We told you all about the new 2016 Mazda CX-9 last week, and now we get to tell you how it drives. Sort of. Prior to the vehicle’s unveil, we were cut loose in the camouflaged prototypes you see here along a congested, surface-street-heavy route in Los Angeles intended to mimic the sorts of situations owners would most frequently experience. Our particular portion of the route was something like 11 miles long, however, so you’ll get no major dynamic impressions from us today. Still, there were conclusions to draw.
Conclusions about the structure, steering, and ride quality, for example. The new CX-9 felt solid, and we didn’t hear any rattles or squeaks despite the SUV’s prototype status and placeholder interior trim, which was hidden behind vinyl curtains. The steering is as accurate, as well-weighted, and as possessed of linear build-up as anything you’ll drive from Mazda. These were qualities we loved about the steering in the previous-generation model and ones which we’re glad to see present here. The steering imparts a sense of confidence in placing the CX-9, which, despite being as many as 300-ish pounds lighter than before, nevertheless still is a big vehicle.
The suspension tune was merely “close” and not production-ready, but the ride was firm and not harsh, and the CX-9 exhibited far less body roll than you experience in most vehicles of this type. We did detect a little bit of nervousness to the wheel travel while traversing pockmarked asphalt, but that might be remedied by either the production-spec tune or smaller wheels and tires (the vehicles we drove all had 20-inch wheels; the other option measures 18 inches). In any event, it didn’t affect occupant comfort or the CX-9’s feeling of stability. The brakes are strong and offer nice, progressive pedal feel and travel.
The new CX-9 adopts a turbocharged version of the company’s 2.5-liter Skyactiv four-cylinder in place of the outgoing model’s V-6. Mazda says it downsized the engine and went turbocharged for two reasons. First, the turbo engine could be tuned to meet the driving needs of the vast majority of customers, delivering plenty of torque for more shove in slower slogs like the one we experienced. As a result, the CX-9 makes just 227 horsepower on 87-octane regular gasoline and 250 on 93 octane but a maximum of 310 lb-ft of torque no matter which fuel is chosen. In normal driving, the throttle was responsive but never jumpy, and the CX-9 moved smartly away from a stop. Darting into openings in traffic was similarly easy at sub-freeway speeds, but with a torque curve that’s more mountain than mesa, it can feel slightly winded when above 5000 rpm or so.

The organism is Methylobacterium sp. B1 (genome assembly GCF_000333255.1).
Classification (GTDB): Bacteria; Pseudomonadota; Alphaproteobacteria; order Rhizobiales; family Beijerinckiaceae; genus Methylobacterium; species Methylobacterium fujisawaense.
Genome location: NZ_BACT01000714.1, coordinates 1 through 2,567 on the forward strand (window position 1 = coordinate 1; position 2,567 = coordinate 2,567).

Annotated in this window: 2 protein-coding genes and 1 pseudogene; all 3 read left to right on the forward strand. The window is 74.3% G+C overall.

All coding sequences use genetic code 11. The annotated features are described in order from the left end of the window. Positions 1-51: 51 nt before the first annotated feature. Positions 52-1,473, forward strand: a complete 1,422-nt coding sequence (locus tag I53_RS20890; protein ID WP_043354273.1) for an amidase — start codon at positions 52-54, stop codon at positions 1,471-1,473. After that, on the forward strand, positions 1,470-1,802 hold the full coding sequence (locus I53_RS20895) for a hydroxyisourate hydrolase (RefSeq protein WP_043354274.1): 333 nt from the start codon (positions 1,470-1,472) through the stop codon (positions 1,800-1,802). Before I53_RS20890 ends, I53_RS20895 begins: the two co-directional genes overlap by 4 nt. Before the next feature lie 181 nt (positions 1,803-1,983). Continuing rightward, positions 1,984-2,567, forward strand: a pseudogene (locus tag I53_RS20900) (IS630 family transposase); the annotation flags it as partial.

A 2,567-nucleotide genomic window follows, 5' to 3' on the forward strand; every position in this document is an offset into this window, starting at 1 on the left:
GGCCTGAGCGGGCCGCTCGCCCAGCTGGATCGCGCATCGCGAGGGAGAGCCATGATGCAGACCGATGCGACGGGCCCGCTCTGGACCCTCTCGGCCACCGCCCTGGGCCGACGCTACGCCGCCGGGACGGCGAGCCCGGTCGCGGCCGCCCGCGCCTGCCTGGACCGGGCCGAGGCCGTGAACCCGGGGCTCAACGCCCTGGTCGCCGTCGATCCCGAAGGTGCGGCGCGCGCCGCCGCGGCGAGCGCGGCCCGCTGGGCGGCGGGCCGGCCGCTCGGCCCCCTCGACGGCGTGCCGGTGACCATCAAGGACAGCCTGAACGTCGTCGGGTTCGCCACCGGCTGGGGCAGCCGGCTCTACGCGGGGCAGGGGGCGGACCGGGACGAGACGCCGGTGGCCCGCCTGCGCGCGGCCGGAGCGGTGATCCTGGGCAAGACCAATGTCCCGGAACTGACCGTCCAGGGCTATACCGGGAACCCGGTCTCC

The new engine makes its maximum 310 lb-ft of torque at 2000 rpm against the old V-6’s 270 lb-ft at 4250 rpm. Both premium- and regular-fuel horsepower peaks are at 5000 rpm. Mazda showed us a very useful output-curve illustration, but we’re not allowed to share it. The upshot is this: From idle to 4000 rpm, the torque and horsepower curves on either fuel are identical. Beyond 4000 rpm, the output curves diverge slightly, but Mazda asserts and we concur that most drivers won’t spend time in that part of the rev range—and that they won’t notice much of a difference if they do.
The second reason for the forced-induction four was that engineering and producing this engine was magnitudes cheaper than adapting the old six to the newer Skyactiv specs. Mazda says it would have needed to redo that engine’s variable-valve-timing hardware; update it to direct injection; install new heads, pistons, and connecting rods; and rework the exhaust manifold. To create the four, all that was needed—to put it in simple terms—was to add the “Dynamic Pressure Turbo” and intercooler. And with fewer cylinders, the four naturally has lower pumping losses and mechanical friction, leading to improved efficiency. Efficiency also is helped by the use of a cooled exhaust-gas recirculation system plumbed in before the turbo; cooling the exhaust gases this way reduces the need to use wasteful fuel enrichment to do so within the cylinders.
For now, that’s it. We’ll need to slide behind the wheel of the final product to get more complete impressions, but our early experience indicates that the next-gen CX-9 is as promising from behind the wheel as on the auto-show floor. Head here to learn even more about the 2016 CX-9 and here if you’d like to see it without the swirly vinyl wrap.